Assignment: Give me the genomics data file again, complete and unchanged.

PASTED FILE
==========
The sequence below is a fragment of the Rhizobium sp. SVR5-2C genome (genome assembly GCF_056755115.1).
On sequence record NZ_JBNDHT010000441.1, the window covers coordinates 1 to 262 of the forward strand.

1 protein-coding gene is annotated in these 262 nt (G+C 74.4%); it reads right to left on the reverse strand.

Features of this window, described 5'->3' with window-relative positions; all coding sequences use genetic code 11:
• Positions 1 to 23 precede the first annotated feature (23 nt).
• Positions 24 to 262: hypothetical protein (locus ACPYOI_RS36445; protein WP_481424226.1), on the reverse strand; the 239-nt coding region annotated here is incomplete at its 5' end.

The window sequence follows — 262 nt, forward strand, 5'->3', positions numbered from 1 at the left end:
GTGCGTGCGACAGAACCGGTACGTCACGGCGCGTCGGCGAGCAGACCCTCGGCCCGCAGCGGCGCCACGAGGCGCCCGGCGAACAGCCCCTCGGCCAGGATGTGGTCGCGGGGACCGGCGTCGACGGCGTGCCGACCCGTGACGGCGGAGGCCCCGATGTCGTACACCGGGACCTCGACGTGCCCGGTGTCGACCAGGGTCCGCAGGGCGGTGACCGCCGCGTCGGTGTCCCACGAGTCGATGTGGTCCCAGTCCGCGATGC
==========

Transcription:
The sequence below is a fragment of the Rhizobium sp. SVR5-2C genome (genome assembly GCF_056755115.1).
On sequence record NZ_JBNDHT010000441.1, the window covers coordinates 1 to 262 of the forward strand.

1 protein-coding gene is annotated in these 262 nt (G+C 74.4%); it reads right to left on the reverse strand.

Features of this window, described 5'->3' with window-relative positions; all coding sequences use genetic code 11:
• Positions 1 to 23 precede the first annotated feature (23 nt).
• Positions 24 to 262: hypothetical protein (locus ACPYOI_RS36445; protein WP_481424226.1), on the reverse strand; the 239-nt coding region annotated here is incomplete at its 5' end.

The window sequence follows — 262 nt, forward strand, 5'->3', positions numbered from 1 at the left end:
GTGCGTGCGACAGAACCGGTACGTCACGGCGCGTCGGCGAGCAGACCCTCGGCCCGCAGCGGCGCCACGAGGCGCCCGGCGAACAGCCCCTCGGCCAGGATGTGGTCGCGGGGACCGGCGTCGACGGCGTGCCGACCCGTGACGGCGGAGGCCCCGATGTCGTACACCGGGACCTCGACGTGCCCGGTGTCGACCAGGGTCCGCAGGGCGGTGACCGCCGCGTCGGTGTCCCACGAGTCGATGTGGTCCCAGTCCGCGATGC